Monday, March 30, 2015

IoT, Software Robots, Mobile Apps and Network Centric Operations

Articles about the IoT (Internet of Things) have moved from technical journals to our daily newspapers.  In this article we will go beyond the simplistic applications talked about in the local paper and discuss how IoT and complementary technologies, including software robots, can add real business value to the rugged outdoor work found in many industries.

In the rugged blue collar environment, vehicles, high valued equipment and other assets can be connected to the IoT to wirelessly report on their status, hours of operation, location, environment, maintenance and repair needs. This data can alert management when there is a problem, event or automatically create service tickets or send alerts when an action or decision is required. The IoT has the ability to provide "situational awareness" across large geographic areas and thousands of assets all at the same time.  This capability helps both decision-makers and automated systems (software robots) better understand how to optimize the use of experts, equipment and schedules across different geographic areas.

Today, sensors can be connected to many different pieces of equipment and are capable of bidirectional data exchanges.  That means they can both send data and receive data.  Data sent to them can include commands to perform a task.  These tasks may be to unlock a door, open a gate, increase or decrease the temperature, reposition a video camera, or to remotely operate equipment, think drones!  This capability is powerful and we are just scratching the surface of possibilities.

The IoT delivers on a vision of connecting physical and digital items to each other wirelessly through a network. These connections, and the data exchanged, can provide real-time access to information about the physical world in distant and remote locations.  This information can be analyzed by humans or software robots and turned into actionable intelligence that can be utilized by automated systems or human decision-makers. Connected IoT devices integrated into business systems can lead to many innovation and gains in efficiency and productivity that were never before possible.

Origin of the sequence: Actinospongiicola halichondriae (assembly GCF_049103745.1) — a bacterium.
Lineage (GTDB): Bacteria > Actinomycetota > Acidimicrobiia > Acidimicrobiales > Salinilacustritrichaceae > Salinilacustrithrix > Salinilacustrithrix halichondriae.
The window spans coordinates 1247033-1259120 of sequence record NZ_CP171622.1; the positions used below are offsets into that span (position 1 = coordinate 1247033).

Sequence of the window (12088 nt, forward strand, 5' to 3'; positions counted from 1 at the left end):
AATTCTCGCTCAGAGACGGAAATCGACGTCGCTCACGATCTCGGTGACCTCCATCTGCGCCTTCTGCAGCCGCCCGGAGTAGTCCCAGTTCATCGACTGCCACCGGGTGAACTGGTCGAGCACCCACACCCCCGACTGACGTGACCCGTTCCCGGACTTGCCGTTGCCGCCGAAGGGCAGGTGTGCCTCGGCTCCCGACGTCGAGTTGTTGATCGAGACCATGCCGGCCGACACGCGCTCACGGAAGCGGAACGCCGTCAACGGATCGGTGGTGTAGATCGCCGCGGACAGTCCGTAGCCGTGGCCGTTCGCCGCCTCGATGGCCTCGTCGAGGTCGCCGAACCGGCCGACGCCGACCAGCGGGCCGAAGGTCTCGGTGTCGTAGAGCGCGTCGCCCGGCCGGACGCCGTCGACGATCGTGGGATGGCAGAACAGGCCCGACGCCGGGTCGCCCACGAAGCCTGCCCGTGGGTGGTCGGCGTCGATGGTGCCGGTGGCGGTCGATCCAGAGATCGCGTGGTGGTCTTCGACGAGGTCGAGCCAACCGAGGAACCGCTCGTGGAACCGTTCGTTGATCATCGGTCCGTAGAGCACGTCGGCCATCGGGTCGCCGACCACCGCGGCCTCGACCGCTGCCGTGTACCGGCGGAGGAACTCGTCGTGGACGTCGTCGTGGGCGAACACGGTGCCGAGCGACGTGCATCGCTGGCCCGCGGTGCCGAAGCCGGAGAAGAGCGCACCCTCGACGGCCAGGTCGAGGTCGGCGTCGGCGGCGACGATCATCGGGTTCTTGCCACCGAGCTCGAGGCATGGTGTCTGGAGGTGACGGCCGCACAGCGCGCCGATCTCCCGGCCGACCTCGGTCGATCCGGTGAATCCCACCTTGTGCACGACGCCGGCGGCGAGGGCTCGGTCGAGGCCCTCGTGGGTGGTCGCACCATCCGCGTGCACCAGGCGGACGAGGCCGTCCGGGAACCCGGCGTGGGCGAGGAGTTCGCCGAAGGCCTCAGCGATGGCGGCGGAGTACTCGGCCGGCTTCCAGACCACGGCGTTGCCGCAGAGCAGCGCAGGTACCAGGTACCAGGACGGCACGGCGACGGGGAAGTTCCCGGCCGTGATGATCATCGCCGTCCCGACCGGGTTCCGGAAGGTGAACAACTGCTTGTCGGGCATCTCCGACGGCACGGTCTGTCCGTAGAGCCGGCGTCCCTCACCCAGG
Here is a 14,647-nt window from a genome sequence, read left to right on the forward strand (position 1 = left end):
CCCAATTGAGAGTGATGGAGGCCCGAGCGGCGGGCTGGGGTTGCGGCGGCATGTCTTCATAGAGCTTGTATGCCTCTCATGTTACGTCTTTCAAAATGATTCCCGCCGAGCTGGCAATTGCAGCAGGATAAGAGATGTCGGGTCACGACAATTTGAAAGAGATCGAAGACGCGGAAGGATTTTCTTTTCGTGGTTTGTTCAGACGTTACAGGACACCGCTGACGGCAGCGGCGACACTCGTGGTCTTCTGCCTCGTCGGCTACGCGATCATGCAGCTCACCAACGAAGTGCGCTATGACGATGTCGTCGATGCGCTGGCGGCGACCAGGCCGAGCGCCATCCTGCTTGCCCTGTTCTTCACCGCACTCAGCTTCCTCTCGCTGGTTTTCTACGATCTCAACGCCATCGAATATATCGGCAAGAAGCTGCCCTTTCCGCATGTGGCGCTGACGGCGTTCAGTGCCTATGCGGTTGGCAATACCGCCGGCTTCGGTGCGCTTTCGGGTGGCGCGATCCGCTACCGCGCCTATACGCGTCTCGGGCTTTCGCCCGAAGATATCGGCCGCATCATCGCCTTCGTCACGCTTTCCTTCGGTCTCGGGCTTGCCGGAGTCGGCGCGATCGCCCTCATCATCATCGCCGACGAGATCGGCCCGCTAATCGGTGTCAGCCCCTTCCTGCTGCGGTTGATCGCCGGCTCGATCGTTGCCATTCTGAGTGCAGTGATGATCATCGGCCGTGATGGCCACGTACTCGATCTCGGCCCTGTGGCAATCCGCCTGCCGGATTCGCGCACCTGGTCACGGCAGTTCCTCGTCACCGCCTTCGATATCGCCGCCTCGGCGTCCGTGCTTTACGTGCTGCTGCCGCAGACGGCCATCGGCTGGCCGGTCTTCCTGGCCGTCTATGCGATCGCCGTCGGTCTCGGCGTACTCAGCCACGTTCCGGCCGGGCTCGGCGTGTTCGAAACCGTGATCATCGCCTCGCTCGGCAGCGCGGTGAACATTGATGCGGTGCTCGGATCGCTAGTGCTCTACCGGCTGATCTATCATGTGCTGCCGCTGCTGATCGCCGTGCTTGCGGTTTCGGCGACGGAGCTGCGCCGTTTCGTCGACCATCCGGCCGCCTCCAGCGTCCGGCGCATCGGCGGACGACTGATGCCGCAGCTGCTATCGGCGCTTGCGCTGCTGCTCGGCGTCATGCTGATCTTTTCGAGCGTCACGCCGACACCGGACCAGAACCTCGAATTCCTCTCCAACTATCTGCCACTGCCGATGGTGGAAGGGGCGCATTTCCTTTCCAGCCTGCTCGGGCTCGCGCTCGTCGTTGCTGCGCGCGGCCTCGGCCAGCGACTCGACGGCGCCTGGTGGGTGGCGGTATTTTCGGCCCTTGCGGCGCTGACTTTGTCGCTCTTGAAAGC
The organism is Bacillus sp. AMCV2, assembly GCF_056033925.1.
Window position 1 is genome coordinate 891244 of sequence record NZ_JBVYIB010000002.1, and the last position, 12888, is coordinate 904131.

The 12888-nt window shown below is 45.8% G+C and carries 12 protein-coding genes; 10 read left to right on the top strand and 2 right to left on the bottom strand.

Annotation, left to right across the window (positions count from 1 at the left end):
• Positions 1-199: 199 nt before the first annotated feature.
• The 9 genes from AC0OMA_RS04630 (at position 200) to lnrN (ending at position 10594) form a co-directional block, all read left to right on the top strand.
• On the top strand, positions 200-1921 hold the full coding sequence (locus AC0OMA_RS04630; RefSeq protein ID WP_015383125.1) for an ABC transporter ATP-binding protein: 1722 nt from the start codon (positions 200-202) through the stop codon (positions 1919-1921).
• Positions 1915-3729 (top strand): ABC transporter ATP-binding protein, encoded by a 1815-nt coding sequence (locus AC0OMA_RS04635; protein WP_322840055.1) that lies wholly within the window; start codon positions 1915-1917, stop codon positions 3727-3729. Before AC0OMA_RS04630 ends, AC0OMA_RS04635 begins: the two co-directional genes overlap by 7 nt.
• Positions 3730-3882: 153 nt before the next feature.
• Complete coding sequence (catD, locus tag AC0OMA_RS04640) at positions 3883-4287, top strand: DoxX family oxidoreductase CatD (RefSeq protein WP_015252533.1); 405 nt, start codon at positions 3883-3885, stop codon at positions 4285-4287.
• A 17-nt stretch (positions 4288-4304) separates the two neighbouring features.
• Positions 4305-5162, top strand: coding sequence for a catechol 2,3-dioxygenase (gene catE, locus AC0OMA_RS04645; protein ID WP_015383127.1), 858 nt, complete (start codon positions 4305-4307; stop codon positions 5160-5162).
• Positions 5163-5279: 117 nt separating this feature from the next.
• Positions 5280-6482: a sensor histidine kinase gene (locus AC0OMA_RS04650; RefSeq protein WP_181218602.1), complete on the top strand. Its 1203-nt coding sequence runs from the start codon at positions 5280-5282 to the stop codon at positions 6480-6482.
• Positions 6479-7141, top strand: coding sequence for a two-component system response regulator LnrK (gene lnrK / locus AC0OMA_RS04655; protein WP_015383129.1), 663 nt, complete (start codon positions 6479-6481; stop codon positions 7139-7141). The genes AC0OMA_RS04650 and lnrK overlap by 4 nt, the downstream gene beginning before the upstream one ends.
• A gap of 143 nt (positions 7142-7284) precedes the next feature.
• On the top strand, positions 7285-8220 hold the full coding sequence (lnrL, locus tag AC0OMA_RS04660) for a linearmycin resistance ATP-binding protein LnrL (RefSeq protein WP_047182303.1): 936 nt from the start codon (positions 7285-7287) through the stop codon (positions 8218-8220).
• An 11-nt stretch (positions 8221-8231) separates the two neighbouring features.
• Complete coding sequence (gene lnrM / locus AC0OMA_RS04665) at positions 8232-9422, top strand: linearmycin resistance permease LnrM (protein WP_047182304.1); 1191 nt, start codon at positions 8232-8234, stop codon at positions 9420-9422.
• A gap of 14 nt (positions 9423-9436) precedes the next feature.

A few of the key markets for IoT are:
  • Utilities/Smart grids
  • Defense
  • Fleet management/Automotive systems
  • Field services management
  • Rental equipment
  • Heavy equipment monitoring (think tractors, bulldozers, cranes, etc.)
  • Plant maintenance
  • Facility management
  • Connected homes/Home Energy Management Systems (HEMS)
  • Healthcare - fitness, remote patient and health monitoring
  • Medical equipment monitoring
  • Vending machines
  • ATMs
  • POS systems
  • Remote asset management monitoring
  • Security systems
  • Consumer electronics (eReaders, Wireless Printers, Appliances, etc.) 
  • etc.
In a world filled with data from mobile users, databases, websites and the IoT, the big question is what can be done with all of this data? This is where real-time analytics are required - analytic solutions that have the capacity and capability to analyze large amounts of incoming data in real-time.  The results of their analysis can be utilized by humans and/or software robots to optimize productivity and efficiencies.  Many of today's most advanced workforce optimization and scheduling solutions use software robots that can instantly react to the real-time data and optimize thousands of schedules and assignments in seconds (see ClickSoftware).

What are software robots?  According to a new study by my colleague, Rob Brown, at the Center for the Future of Work, titled The Robot and I, humans are working smarter with sophisticated software (robots) to automate business tasks that help humans attain new levels of process efficiency, such as improved operational costs, speed, accuracy and throughput volume.  In short, software robots are digital assistants and force-multipliers for humans.

Data and Real-Time Decision Making